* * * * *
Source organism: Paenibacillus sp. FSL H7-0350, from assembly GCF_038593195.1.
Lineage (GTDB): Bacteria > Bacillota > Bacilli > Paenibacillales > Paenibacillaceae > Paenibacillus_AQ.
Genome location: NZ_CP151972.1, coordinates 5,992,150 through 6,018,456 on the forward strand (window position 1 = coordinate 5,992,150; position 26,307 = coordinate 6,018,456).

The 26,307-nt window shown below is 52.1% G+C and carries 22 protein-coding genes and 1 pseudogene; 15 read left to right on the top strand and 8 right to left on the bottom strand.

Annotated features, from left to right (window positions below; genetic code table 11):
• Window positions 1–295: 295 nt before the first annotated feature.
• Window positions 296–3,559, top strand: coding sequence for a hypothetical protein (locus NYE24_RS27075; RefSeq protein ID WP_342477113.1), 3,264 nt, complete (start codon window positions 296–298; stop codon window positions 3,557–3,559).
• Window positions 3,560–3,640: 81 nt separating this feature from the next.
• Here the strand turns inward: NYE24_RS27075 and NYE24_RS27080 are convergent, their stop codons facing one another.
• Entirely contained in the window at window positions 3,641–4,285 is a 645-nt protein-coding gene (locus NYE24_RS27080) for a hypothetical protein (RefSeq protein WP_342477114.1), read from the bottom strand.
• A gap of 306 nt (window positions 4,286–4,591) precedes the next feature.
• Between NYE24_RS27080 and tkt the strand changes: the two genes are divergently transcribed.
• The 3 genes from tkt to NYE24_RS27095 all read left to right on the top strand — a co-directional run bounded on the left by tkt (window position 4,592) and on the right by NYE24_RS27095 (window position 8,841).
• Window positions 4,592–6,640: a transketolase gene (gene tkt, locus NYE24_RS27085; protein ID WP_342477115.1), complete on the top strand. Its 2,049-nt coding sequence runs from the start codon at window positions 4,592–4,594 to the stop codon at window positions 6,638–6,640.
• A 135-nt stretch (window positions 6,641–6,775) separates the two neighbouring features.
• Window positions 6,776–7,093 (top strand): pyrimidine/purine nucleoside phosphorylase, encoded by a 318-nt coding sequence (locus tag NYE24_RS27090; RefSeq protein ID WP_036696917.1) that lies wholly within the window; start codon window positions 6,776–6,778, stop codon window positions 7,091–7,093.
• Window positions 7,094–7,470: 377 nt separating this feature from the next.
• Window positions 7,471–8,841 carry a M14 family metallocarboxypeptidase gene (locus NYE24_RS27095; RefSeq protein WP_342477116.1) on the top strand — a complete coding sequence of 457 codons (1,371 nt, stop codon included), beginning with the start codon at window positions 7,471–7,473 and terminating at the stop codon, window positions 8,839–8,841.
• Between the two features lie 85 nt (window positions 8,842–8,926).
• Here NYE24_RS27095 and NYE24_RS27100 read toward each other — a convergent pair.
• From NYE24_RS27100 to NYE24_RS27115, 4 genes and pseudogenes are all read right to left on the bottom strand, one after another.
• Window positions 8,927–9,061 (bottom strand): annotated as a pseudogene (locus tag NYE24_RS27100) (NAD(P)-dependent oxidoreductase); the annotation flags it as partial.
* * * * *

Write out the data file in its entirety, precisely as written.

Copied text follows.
Source organism: Paenibacillus sp. FSL H7-0350, from assembly GCF_038593195.1.
Lineage (GTDB): Bacteria > Bacillota > Bacilli > Paenibacillales > Paenibacillaceae > Paenibacillus_AQ.
Genome location: NZ_CP151972.1, coordinates 5,992,150 through 6,018,456 on the forward strand (window position 1 = coordinate 5,992,150; position 26,307 = coordinate 6,018,456).

The 26,307-nt window shown below is 52.1% G+C and carries 22 protein-coding genes and 1 pseudogene; 15 read left to right on the top strand and 8 right to left on the bottom strand.

Annotated features, from left to right (window positions below; genetic code table 11):
• Window positions 1–295: 295 nt before the first annotated feature.
• Window positions 296–3,559, top strand: coding sequence for a hypothetical protein (locus NYE24_RS27075; RefSeq protein ID WP_342477113.1), 3,264 nt, complete (start codon window positions 296–298; stop codon window positions 3,557–3,559).
• Window positions 3,560–3,640: 81 nt separating this feature from the next.
• Here the strand turns inward: NYE24_RS27075 and NYE24_RS27080 are convergent, their stop codons facing one another.
• Entirely contained in the window at window positions 3,641–4,285 is a 645-nt protein-coding gene (locus NYE24_RS27080) for a hypothetical protein (RefSeq protein WP_342477114.1), read from the bottom strand.
• A gap of 306 nt (window positions 4,286–4,591) precedes the next feature.
• Between NYE24_RS27080 and tkt the strand changes: the two genes are divergently transcribed.
• The 3 genes from tkt to NYE24_RS27095 all read left to right on the top strand — a co-directional run bounded on the left by tkt (window position 4,592) and on the right by NYE24_RS27095 (window position 8,841).
• Window positions 4,592–6,640: a transketolase gene (gene tkt, locus NYE24_RS27085; protein ID WP_342477115.1), complete on the top strand. Its 2,049-nt coding sequence runs from the start codon at window positions 4,592–4,594 to the stop codon at window positions 6,638–6,640.
• A 135-nt stretch (window positions 6,641–6,775) separates the two neighbouring features.
• Window positions 6,776–7,093 (top strand): pyrimidine/purine nucleoside phosphorylase, encoded by a 318-nt coding sequence (locus tag NYE24_RS27090; RefSeq protein ID WP_036696917.1) that lies wholly within the window; start codon window positions 6,776–6,778, stop codon window positions 7,091–7,093.
• Window positions 7,094–7,470: 377 nt separating this feature from the next.
• Window positions 7,471–8,841 carry a M14 family metallocarboxypeptidase gene (locus NYE24_RS27095; RefSeq protein WP_342477116.1) on the top strand — a complete coding sequence of 457 codons (1,371 nt, stop codon included), beginning with the start codon at window positions 7,471–7,473 and terminating at the stop codon, window positions 8,839–8,841.
• Between the two features lie 85 nt (window positions 8,842–8,926).
• Here NYE24_RS27095 and NYE24_RS27100 read toward each other — a convergent pair.
• From NYE24_RS27100 to NYE24_RS27115, 4 genes and pseudogenes are all read right to left on the bottom strand, one after another.
• Window positions 8,927–9,061 (bottom strand): annotated as a pseudogene (locus tag NYE24_RS27100) (NAD(P)-dependent oxidoreductase); the annotation flags it as partial.